10 Types of Yoga for Every Body
By Kate Hanley, Special to Lifescript
“Hatha” is an umbrella term that refers to any practice that teaches physical postures as a means to enlightenment. So nearly every yoga class taught in the U.S. is technically a hatha class. When a class is billed as hatha, it generally is a simple, gentle overview of the fundamental yoga poses – no jumping around or flowing from one pose to the next as in ashtanga or vinyasa.
A vinyasa class is like learning the steps to a yoga dance – students move seamlessly from one pose to another in synchrony with the breath. It’s one of the types of yoga that can be physically challenging and will make you sweat. Vinyasa studios often incorporate yogic philosophy, chanting and meditation, making them a good introduction to learn all about yoga.
Bikram yoga classes aren’t for the faint of heart. Held in a heated room (between 95 and 110 degrees), they capitalize on the high temperature to loosen muscles and promote a detoxifying sweat. Whether you’re in Los Angeles or La Grange, Ill., every Bikram yoga class follows a prescribed sequence of the same 26 poses. Hot yoga is similar (it’s also done in a heated room), but doesn’t follow the same sequence.
Iyengar uses many props – blocks, belts, ropes, and lots and lots of folded blankets – to help students find proper alignment in each pose, regardless of physical limitations. The keyword in an Iyengar practice is “precision” – it’s no wonder Martha Stewart loves this style of yoga. Iyengar teachers go through years of rigorous training and can customize the practice to a variety of conditions and injuries. They generally don’t talk about yoga philosophy or spiritual teachings.
Like Bikram yoga, an ashtanga class follows a set sequence of poses – which one you do depends on how long you’ve been practicing. Unlike Bikram, an ashtanga teacher doesn’t call out the poses: Students move through the sequence at their own pace as the teacher gives physical adjustments. Power yoga is based on ashtanga, but each power yoga class is unique, choreographed by the teacher.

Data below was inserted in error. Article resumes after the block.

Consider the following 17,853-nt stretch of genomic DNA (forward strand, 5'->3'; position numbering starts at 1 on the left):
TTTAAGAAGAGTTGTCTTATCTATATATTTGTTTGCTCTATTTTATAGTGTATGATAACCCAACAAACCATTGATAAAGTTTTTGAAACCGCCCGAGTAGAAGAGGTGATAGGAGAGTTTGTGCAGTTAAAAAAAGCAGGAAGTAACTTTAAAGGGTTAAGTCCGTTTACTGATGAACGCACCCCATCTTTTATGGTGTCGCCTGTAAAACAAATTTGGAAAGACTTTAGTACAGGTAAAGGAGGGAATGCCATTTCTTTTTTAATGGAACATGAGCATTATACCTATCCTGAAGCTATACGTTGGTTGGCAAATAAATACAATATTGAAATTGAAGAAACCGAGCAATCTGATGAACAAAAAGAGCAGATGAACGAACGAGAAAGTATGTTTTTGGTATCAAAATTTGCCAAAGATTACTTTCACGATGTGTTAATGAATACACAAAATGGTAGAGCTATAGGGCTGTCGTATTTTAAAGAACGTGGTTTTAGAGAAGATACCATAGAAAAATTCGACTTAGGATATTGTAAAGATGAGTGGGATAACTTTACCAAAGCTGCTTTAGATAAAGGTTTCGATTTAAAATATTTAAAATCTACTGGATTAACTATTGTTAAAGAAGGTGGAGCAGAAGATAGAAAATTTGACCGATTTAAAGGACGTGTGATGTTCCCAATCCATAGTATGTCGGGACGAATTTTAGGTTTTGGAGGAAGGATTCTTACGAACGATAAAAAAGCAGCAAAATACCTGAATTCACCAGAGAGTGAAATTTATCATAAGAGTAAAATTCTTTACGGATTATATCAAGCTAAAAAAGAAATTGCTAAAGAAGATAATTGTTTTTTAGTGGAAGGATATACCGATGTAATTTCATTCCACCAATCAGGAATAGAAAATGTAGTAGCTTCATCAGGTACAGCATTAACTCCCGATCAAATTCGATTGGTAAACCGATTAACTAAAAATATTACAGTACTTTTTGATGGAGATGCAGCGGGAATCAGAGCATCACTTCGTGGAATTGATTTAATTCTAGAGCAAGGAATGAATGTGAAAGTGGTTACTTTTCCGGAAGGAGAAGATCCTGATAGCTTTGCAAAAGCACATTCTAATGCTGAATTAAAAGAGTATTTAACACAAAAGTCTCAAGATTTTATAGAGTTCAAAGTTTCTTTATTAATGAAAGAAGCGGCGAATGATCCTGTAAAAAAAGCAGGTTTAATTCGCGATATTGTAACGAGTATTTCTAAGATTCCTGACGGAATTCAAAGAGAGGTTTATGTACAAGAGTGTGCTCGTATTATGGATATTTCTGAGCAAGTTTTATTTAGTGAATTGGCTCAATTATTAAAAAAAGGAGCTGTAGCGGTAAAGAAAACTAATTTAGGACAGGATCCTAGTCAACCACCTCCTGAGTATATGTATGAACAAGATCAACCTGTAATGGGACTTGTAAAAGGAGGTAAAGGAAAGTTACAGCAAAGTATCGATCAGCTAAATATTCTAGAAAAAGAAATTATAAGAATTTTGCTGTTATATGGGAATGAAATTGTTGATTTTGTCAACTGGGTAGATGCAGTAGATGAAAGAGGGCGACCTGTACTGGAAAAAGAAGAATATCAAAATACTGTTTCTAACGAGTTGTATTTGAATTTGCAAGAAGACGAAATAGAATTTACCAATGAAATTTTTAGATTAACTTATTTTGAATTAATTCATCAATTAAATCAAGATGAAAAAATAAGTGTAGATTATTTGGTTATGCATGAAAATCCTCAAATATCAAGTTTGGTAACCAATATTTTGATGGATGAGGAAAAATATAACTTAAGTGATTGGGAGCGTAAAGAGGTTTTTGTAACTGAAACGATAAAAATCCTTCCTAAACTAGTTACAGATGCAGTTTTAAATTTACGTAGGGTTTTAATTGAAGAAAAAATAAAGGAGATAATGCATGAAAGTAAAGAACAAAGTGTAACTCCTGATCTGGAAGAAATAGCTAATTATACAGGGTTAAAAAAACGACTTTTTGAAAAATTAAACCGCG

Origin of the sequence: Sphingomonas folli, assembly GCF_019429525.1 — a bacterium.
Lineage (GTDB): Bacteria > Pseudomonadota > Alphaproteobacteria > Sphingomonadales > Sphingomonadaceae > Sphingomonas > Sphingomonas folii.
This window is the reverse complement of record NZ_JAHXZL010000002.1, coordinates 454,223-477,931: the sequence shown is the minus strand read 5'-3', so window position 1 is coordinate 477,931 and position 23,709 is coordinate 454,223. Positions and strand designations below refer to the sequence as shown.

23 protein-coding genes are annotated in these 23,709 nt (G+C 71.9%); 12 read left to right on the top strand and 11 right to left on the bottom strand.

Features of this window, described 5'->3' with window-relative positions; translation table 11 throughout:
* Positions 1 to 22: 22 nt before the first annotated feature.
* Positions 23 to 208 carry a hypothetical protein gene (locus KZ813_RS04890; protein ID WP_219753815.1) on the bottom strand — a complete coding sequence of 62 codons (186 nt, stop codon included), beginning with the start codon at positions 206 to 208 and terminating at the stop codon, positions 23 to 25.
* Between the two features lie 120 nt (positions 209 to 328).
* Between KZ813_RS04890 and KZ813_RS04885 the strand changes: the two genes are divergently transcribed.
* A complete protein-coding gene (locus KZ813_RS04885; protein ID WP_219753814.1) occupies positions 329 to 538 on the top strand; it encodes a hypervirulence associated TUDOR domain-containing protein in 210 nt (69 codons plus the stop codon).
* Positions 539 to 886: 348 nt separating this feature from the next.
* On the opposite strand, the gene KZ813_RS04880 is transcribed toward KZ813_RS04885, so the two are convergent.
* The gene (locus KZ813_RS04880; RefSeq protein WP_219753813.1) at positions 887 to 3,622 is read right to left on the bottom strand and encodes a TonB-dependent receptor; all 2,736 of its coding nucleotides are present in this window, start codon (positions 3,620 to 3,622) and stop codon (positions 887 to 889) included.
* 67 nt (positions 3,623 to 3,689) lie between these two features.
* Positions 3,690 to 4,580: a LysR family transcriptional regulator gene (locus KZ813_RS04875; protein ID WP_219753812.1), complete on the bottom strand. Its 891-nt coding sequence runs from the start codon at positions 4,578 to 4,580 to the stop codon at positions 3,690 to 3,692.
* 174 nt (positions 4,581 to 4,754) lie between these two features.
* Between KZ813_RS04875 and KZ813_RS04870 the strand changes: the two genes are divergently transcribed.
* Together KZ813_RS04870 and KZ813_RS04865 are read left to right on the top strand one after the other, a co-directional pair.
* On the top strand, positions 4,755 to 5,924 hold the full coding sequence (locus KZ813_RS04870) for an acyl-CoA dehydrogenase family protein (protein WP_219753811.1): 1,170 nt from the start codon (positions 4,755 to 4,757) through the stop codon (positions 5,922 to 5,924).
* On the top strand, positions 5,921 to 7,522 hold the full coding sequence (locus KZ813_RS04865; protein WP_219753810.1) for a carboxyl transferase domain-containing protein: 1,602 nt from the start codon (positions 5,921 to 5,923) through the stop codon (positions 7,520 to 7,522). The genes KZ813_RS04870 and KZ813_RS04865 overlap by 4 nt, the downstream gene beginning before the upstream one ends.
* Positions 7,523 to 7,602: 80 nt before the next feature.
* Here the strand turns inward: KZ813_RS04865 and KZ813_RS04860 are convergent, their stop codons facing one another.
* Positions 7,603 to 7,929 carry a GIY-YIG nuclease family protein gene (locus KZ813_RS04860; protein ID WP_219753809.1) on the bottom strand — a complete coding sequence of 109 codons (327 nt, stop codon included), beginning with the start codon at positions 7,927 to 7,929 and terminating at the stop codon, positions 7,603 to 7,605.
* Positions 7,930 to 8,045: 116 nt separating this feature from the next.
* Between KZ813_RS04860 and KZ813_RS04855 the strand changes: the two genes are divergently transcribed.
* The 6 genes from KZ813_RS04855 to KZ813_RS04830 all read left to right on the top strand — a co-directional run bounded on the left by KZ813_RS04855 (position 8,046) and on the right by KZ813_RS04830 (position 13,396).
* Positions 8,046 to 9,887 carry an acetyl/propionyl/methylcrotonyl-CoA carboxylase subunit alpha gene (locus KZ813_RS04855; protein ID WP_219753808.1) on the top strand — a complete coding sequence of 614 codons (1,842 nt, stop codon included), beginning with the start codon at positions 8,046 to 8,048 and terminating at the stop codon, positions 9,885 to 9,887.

Anusara teaches that humans are intrinsically good, and that the practice of yoga can help us uncover our innate state of grace. Anusara is also defined by a sense of community – it’s not uncommon for students to clap when one of them nails a difficult pose. The practice is joyful, playful and physically challenging balanced with careful attention to form.
Kundalini yoga is based on the belief that a current of powerful vital energy (kundalini) resides at the base of everyone’s spine. Its repetitive movements are designed to arouse this normally dormant energy and get it flowing up the spine to boost physical vitality, mental clarity, emotional openness and spiritual awakening. It’s not a traditional physical workout, but doing the movements for a several minutes will build stamina and can result in exhilaration.
A restorative class uses blankets, bolsters and blocks to prop students up in yoga poses, so they can experience the benefits without physical effort. Instead of doing a full backbend, for example, students lie on the floor with their spine draped over a bolster. “Restorative poses allow the body to stretch more than just muscles,” says Witold Fitz-Simon, a Brooklyn yoga teacher, founder of yogaartandscience.com and author of The Yoga Practice Journal. “The body’s connective tissue, known as fascia, can begin to lengthen, which can create fundamental postural changes,” he says. Above all, the poses feel great – as relaxing as a massage and as refreshing as a nap.
These classes are all give and take. A combination of yoga, acrobatics and Thai yoga massage, AcroYoga pairs students up with a partner – one is the “flyer” and one is the “base.” After a series of warm-ups, the flyer does yoga poses while supported by the base’s body. The flyer experiences greater opening while the base is massaged by the flyer’s body weight. At the end of class, the flyer reciprocates by giving the base a Thai yoga massage.
Jivamukti is a form of vinyasa yoga developed by Sharon Gannon and David Life in New York City. Jivamukti yogis are devoted to following the moral precepts of yoga – classes often open with a lecture on non-violence, for example, accompanied by a few chords on the harmonium. The physical yoga is vigorous and adventurous – you’ll try poses you never thought you’d be able to do and have a great time doing it.
Which style have you practiced?